Jogging Path Resurfaced

| 02 Jun 2015 | 12:35

Cybelle Weisser has been jogging around the Central Park Reservoir for 15 years. Until recently, she was keeeping her feet on the ground as well as on the road ahead.

Since its last restoration, the 1.6–mile crushed-stone track had deteriorated under the daily weight of hundreds of pairs of pounding feet. But a $3 million renovation project by the Central Park Conservancy started last summer set out to change all of that.

“In all my years of running, I think the main issue with the track has always been the water drainage problem,” Weisser said. “But I just ran around it a few minutes ago and it seems to already be fixed.”

A Conservancy spokeswoman, Elizabeth Kaledin, said the track surface was beset by serious erosion and drainage issues as a result of years of wear and tear. But so as to not completely disrupt the daily run of hundreds, the restoration took place in five phases.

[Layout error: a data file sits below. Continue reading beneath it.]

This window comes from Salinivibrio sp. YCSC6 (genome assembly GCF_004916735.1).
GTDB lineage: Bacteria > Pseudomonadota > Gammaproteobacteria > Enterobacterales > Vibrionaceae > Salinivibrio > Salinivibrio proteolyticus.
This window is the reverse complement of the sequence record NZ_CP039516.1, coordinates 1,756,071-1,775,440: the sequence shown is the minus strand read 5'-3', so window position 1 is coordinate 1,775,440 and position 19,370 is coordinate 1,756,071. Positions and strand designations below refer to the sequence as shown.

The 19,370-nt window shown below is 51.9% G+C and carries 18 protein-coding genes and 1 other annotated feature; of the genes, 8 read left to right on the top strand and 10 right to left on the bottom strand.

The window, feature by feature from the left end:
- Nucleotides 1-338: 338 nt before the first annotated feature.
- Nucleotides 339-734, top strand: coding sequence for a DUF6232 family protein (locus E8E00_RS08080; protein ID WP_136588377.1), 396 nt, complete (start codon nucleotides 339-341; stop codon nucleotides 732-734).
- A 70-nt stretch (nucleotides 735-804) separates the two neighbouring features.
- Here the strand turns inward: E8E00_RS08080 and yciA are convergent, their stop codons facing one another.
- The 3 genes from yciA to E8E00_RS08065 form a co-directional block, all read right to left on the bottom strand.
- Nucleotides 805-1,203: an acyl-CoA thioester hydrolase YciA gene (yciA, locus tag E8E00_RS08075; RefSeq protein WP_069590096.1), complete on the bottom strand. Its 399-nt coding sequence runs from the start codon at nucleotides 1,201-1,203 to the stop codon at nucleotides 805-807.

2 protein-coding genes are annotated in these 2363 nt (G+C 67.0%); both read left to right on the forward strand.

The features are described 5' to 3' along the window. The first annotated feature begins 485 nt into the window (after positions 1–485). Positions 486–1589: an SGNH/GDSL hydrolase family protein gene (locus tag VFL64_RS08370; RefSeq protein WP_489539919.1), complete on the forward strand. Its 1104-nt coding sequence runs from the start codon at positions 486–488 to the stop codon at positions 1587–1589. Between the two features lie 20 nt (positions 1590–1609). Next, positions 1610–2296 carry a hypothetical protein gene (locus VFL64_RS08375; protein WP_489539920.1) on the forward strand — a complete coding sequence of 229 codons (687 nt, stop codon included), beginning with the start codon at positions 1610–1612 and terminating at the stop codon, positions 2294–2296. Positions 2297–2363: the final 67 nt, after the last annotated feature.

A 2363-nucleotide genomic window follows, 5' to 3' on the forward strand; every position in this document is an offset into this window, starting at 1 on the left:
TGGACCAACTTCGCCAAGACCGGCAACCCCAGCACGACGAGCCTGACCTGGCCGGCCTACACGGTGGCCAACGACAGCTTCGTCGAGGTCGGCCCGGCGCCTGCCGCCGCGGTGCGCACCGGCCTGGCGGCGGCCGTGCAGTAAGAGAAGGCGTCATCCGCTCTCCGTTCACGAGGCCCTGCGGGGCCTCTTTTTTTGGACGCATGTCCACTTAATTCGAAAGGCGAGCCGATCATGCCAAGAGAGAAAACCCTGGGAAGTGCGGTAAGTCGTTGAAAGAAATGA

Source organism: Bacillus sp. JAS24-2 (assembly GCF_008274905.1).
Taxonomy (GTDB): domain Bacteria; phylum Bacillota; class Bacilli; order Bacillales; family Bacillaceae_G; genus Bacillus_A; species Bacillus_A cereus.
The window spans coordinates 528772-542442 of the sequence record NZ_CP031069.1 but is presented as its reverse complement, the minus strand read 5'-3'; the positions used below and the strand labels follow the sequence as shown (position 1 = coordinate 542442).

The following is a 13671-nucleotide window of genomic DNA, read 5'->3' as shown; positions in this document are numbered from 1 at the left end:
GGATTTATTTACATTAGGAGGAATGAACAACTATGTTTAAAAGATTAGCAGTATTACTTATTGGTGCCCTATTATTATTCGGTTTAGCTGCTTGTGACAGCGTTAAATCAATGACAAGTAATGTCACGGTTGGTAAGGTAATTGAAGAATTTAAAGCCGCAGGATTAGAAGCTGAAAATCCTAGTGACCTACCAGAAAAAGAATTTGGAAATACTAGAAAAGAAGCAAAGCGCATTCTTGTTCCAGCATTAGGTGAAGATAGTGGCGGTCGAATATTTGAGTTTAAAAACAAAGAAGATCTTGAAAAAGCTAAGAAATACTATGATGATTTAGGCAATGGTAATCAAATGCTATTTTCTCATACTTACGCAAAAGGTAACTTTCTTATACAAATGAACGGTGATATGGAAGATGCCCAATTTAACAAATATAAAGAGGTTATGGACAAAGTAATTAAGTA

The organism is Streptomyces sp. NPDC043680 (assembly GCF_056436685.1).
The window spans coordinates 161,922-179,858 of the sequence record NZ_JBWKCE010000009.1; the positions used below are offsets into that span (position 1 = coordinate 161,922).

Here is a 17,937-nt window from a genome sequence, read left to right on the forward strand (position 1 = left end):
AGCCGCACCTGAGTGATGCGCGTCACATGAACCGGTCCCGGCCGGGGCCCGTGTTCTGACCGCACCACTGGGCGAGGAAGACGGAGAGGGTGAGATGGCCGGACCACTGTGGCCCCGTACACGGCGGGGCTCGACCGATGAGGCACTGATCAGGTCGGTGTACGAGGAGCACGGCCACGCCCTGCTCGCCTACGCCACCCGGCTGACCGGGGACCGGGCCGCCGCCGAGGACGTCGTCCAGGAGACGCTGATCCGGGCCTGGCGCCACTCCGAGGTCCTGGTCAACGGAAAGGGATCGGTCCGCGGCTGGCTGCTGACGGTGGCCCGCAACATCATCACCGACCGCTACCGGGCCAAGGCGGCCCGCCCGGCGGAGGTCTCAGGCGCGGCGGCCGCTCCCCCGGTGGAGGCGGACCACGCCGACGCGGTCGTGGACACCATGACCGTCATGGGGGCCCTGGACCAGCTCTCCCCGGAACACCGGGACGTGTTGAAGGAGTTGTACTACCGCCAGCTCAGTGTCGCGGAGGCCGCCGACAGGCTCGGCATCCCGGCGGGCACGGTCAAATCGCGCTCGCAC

“Like any construction process, the Conservancy determined a need, secured community support and then secured funding,” she said. “And we were incredibly fortunate to find generous donors who wanted to contribute.”

The track was christened the Stephanie and Fred Shuman Running Track in honor of the Shumans, the principal donors for the project and who also provided funding for critical long-term operations to maintain the track, according to the Conservancy. Alfred J. Shuman, who is on the Conservancy’s board, is the founder and managing member of the The Archstone Partnerships, a fund of hedge funds manager. The couple live on Park Avenue.

A frequent visitor to New York, Zeynep Koksal said the city is her favorite place to be, and Central Park is one of the perks about it that she enjoys.

“When I came to New York last month and saw the changes in the park, I couldn’t wait to come back and stay for longer,” she said. “Now that I’m here for the summer and I’m seeing even more changes, I’m so excited to wake up every morning and go on my daily run.”

Along with the newly surfaced and graded track, Kaledin said the Conservancy has assigned a new dedicated track crew of four who will be responsible for taking care of the track.

“People seem delighted with the improvements,” she said. “Particularly the lack of puddles on the track, which used to present problems after a rainfall.”

What used to be make for a good run in New York is now even better.